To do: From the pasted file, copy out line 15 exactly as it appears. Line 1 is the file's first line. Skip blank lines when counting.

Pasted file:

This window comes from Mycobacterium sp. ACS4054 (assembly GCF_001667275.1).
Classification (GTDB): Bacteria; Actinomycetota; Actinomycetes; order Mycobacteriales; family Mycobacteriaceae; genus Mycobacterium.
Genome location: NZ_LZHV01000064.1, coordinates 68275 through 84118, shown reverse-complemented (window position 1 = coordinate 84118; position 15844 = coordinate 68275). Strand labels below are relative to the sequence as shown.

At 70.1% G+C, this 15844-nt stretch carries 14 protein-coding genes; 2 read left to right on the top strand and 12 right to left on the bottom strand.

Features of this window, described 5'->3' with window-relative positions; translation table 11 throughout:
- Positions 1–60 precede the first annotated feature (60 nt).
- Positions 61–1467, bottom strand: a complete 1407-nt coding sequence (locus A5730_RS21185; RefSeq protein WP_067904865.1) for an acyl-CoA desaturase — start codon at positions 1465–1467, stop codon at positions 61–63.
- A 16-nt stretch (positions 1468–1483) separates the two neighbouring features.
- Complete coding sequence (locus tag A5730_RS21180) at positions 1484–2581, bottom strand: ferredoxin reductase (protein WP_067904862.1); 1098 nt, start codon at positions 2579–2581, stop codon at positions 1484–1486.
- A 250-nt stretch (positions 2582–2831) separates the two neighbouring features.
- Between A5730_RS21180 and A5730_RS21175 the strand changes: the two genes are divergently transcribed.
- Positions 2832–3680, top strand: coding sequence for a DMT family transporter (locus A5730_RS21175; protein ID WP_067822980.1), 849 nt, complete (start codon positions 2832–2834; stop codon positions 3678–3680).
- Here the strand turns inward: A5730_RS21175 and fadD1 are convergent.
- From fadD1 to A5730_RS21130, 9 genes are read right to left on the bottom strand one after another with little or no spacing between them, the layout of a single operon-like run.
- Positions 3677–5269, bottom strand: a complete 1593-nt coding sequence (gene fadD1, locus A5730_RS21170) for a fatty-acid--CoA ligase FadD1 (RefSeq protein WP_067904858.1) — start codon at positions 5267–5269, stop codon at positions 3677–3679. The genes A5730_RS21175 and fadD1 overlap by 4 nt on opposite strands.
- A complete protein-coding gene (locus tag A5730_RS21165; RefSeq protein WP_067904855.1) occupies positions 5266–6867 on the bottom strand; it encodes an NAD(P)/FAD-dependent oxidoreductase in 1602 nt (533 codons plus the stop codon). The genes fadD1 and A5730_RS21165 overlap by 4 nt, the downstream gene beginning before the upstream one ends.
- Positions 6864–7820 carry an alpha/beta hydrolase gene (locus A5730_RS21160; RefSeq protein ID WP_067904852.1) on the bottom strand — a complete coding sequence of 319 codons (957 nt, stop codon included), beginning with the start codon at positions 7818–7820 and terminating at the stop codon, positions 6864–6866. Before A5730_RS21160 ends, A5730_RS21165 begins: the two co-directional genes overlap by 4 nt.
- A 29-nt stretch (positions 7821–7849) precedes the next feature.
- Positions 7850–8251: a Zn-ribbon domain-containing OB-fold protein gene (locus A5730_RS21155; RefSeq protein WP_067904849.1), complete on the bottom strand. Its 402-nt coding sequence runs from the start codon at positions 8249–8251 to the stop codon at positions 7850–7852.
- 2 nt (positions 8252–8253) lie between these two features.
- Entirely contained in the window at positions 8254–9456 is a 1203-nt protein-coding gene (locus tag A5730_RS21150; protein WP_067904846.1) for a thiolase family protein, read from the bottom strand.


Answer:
- Positions 3677–5269, bottom strand: a complete 1593-nt coding sequence (gene fadD1, locus A5730_RS21170) for a fatty-acid--CoA ligase FadD1 (RefSeq protein WP_067904858.1) — start codon at positions 5267–5269, stop codon at positions 3677–3679. The genes A5730_RS21175 and fadD1 overlap by 4 nt on opposite strands.